The first 2 stitches you will do are where you can see my pins in the photo above.  These stitches will hold your vertical strip flat instead of wanting to scrunch up to one side.

Next I lift up the bow where I want it to lay and place two pins in the center folds where my stitches will be hidden.  Make your 3rd & 4th stitches here going through ALL layers (to make sure your bow ends down pull out).

Your last 2 stitches will be on the top corners of your bow to keep it from flopping down.

Trim your threads.

Skip to last section
***Sewing Cover Together***


Make a pattern for your lights that is about 1/2″ tall by 1/4″ wide.  TIP: I used card stock and folded it in-half (across) and then in-half again (down) and cut my pattern out of the corner so when I opened it all sides of my pattern were identical.

I had 7 colors and cut out 5 lights of each (I used  a total of 33 lights on my cover).  I held my pattern against my felt while I cut around it or you can take extra time and use a sharpie and trace around your pattern.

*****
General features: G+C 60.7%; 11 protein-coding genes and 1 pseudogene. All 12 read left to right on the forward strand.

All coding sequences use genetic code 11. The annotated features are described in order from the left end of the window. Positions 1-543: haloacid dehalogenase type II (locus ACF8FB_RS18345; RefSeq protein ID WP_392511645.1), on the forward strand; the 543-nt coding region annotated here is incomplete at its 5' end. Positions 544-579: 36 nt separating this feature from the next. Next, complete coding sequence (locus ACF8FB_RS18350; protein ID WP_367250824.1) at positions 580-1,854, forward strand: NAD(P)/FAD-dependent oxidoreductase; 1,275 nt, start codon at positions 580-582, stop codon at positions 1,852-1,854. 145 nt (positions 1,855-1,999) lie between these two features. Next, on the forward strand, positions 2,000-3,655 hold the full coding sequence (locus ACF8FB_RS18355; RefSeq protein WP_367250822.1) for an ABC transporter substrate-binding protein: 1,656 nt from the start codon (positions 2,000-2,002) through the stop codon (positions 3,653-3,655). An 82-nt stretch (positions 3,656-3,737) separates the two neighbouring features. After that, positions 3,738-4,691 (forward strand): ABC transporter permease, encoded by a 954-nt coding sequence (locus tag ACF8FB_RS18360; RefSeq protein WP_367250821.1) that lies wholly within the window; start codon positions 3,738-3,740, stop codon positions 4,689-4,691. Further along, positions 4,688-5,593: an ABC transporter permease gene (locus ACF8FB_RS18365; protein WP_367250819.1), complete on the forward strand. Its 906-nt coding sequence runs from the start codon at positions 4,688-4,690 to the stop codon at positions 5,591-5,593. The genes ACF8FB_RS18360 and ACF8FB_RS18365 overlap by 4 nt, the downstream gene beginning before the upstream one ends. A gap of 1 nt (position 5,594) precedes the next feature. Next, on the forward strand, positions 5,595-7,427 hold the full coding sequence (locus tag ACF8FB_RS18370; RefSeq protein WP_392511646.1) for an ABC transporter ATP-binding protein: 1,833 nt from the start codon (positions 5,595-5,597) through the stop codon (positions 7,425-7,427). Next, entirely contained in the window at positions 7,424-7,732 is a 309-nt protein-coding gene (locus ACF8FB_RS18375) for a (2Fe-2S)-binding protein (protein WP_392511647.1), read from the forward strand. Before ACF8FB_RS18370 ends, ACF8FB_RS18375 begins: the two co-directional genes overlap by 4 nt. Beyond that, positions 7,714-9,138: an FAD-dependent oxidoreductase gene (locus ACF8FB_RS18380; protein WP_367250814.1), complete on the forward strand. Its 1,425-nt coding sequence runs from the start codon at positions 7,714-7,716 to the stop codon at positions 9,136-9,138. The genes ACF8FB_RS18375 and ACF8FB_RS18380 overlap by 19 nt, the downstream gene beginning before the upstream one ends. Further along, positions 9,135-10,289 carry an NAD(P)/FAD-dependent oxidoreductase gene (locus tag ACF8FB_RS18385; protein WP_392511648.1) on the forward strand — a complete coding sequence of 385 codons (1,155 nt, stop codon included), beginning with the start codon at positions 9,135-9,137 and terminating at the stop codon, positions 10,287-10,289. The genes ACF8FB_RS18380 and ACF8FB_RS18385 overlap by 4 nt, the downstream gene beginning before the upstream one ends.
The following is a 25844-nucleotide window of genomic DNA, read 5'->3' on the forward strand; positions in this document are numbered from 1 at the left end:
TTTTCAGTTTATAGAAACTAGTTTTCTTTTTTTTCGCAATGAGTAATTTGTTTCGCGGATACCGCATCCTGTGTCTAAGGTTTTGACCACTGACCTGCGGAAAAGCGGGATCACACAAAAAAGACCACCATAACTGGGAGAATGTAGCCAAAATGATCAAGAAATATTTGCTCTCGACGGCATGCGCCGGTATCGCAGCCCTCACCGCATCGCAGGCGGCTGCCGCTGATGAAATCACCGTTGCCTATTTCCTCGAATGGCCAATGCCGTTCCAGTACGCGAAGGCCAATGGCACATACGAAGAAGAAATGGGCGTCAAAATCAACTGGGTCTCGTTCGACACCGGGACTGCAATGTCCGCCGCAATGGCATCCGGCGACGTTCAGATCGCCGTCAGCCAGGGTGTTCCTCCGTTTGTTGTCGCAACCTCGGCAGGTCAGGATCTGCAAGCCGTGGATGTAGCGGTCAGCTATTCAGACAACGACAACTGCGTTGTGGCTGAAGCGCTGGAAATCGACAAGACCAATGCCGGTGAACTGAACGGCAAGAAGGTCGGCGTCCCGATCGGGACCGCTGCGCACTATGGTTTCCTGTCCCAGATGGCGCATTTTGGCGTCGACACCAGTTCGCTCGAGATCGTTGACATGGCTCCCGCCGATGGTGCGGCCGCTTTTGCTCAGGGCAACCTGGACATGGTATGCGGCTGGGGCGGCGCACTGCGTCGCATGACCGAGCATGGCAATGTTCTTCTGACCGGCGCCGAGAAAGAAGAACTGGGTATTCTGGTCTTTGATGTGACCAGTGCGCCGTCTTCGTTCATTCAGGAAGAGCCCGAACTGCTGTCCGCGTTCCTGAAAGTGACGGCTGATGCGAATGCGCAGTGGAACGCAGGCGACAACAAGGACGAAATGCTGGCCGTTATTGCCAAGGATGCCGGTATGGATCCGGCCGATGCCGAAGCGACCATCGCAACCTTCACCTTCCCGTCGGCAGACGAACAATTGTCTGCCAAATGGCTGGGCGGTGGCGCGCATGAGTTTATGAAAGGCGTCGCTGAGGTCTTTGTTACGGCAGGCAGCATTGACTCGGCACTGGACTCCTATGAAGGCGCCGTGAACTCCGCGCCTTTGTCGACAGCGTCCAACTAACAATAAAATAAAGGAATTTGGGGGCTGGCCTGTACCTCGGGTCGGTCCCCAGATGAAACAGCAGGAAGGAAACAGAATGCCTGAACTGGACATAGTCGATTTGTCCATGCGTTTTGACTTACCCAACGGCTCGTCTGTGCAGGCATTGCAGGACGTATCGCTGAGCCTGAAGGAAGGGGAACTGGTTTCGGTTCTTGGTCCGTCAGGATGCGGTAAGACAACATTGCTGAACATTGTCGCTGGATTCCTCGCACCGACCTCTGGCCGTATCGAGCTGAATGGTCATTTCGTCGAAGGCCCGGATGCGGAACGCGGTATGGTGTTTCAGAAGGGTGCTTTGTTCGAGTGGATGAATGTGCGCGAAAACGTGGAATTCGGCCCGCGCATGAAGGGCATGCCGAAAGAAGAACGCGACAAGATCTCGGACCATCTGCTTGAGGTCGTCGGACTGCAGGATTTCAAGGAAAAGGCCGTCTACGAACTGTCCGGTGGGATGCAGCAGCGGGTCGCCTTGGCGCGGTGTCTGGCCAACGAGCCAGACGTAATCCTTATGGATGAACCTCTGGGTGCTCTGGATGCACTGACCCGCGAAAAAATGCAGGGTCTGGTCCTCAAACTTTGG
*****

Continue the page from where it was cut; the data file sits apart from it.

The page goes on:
Lay out your crochet thread on the right side of your square piece how you’d like it to look.  To keep your crochet threads from pulling out of your seems, keep the turns/bends of your crochet thread 1/4″ inside the edge of your fabric so they don’t get trimmed off in the last stages.. you want it to stay one-continuous piece.

Use your fabric chalk/marker to trace where you had your crochet thread.

If you’re using metallic thread now is the time to use it (you only need it in the top of your machine).  Test your stitches on a scrap.. you’ll want a zigzag stitch that covers the width of your crochet thread and the spacing of the stitches isn’t too close.  Next stitch your crochet thread onto your square over the markings you make in the previous step.

Layout and pin your lights on your string how you’d like it.

If you are using clear thread now is the time to use it (you just need it in the top of your machine).  You’ll be stitching directly over your black crochet thread until you come to a light, then you’ll sew through the center of each light and reverse up and continue over your crochet thread to the next light.